Chapter

The innervation of the head and neck

Bernard J. Moxham and Barry K.B. Berkovitz

in Oxford Textbook of Anaesthesia for Oral and Maxillofacial Surgery

Published on behalf of Oxford University Press

Published in print June 2010 | ISBN: 9780199564217
Published online July 2011 | e-ISBN: 9780199697854 | DOI: http://dx.doi.org/10.1093/med/9780199564217.003.0006

Series: Oxford Textbook in Anaesthesia

  The innervation of the head and neck

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The distinguished anatomist and zoologist, J.Z. Young, in his account of the evolution of the vertebrate head and neck (cephalization), suggested that the initial location of the head from a creature with repeated body segments (e.g. an earthworm-like animal) was merely related to the opening of the gut, the mouth, at one end of the creature as it moved forward. At about the same time, organs of special sense would evolve around the mouth so that the animal could better find, and select, its food and consequently the front end of the neural tube would evolve into a brain in order to ‘analyse’ the information received from these organs of special sense. In evolutionary terms, therefore, the mouth is the primary organ of the head; the special senses are secondary and the brain tertiary. This is all reflected in understanding the functions of the human head and neck. The primary function is metabolic, being concerned with the selection and ingestion of food and with respiration through the nose (a derivative of the foregut) and mouth. The head, having a very complex array of special senses and peripheral nerves, also functions overall as an ‘analyser’ of the external environment and as a means of recognizing other creatures (both friend and foe). Given these functions it is therefore not surprising that the mouth is so important biologically and physiologically, that it is associated with a complex sensory and motor innervation, and that clinically the treatment of the face, jaws, and mouth requires a thorough-going knowledge of the complex innervation.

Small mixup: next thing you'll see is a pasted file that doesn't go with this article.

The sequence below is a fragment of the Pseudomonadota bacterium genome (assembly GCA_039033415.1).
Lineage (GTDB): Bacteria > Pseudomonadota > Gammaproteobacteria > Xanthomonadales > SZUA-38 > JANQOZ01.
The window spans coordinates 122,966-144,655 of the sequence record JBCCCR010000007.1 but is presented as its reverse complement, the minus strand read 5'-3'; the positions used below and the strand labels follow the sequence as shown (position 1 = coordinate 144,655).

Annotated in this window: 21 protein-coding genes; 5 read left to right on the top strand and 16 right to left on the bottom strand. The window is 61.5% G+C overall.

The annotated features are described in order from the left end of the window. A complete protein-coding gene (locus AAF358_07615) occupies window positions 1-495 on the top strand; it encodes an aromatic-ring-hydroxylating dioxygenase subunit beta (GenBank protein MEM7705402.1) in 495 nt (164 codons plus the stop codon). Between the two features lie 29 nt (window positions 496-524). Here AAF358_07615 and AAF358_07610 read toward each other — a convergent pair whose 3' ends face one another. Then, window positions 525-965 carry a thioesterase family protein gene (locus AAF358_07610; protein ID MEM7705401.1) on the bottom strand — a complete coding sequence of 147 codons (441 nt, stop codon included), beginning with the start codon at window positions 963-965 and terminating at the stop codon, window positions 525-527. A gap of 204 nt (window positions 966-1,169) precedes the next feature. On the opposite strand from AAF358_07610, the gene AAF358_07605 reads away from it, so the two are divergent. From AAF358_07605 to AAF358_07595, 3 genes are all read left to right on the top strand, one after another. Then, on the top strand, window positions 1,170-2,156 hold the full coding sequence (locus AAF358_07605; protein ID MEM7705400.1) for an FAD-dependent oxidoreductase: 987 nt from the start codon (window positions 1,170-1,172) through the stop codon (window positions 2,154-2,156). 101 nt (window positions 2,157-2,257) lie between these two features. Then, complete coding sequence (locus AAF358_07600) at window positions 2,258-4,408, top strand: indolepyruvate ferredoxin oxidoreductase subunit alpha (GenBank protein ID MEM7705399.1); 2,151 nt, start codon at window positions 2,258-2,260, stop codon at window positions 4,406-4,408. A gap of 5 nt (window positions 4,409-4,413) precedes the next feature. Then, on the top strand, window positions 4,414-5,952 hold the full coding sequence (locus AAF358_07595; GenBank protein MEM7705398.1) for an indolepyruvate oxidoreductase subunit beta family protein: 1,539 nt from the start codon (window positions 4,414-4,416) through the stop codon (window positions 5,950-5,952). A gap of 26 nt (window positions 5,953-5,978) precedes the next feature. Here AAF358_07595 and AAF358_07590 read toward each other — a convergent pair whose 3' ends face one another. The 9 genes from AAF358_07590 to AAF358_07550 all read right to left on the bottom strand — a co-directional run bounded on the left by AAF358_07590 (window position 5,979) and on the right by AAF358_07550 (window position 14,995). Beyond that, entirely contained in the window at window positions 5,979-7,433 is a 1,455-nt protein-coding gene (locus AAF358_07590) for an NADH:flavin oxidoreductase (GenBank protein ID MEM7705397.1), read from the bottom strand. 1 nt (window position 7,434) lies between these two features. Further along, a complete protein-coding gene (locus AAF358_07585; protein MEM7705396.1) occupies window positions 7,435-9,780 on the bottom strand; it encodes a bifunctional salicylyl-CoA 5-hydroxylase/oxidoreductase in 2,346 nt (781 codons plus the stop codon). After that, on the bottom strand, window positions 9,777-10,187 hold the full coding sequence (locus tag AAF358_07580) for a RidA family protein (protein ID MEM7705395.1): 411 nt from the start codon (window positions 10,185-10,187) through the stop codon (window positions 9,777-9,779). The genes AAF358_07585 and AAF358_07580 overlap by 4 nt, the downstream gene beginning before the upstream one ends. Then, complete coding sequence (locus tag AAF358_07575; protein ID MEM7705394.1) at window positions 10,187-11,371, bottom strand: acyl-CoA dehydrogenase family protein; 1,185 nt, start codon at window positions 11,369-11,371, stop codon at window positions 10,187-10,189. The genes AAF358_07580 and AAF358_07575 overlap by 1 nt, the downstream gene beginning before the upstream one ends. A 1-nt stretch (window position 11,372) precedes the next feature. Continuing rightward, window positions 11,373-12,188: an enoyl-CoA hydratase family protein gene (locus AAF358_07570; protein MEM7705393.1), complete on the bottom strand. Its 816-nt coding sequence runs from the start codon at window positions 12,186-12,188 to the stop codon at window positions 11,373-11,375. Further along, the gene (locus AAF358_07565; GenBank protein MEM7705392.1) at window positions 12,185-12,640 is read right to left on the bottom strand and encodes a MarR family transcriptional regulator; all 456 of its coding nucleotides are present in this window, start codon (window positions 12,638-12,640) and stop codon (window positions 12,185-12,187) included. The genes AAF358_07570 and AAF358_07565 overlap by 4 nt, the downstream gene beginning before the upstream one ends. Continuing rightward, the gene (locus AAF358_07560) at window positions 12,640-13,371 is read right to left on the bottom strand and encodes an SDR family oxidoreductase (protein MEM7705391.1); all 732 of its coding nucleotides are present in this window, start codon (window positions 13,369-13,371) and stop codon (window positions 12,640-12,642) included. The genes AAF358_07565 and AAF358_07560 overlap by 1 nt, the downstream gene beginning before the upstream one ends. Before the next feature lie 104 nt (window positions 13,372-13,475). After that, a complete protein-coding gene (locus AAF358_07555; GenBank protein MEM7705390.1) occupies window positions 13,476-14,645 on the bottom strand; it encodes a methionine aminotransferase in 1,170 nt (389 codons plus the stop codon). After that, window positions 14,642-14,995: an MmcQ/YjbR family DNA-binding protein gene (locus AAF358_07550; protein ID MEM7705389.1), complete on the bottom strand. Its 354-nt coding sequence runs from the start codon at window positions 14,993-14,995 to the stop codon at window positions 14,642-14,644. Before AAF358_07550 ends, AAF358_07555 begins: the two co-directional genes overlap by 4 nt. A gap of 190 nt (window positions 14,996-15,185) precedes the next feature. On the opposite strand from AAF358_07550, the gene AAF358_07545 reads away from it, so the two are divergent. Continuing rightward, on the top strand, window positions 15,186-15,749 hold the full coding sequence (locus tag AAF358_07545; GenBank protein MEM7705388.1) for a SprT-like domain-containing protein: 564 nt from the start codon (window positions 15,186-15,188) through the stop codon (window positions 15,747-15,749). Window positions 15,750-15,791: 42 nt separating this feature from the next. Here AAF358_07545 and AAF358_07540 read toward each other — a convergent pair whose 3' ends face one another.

This chapter serves as an ‘introduction’ to the peripheral nervous system of the head and neck in order to provide essentially background information preparatory to a more detailed perspective in relation to clinical situations in subsequent chapters. Specialist reference texts should be consulted if further detail is required.

Chapter.  15605 words.  Illustrated.

Subjects: Anaesthetics

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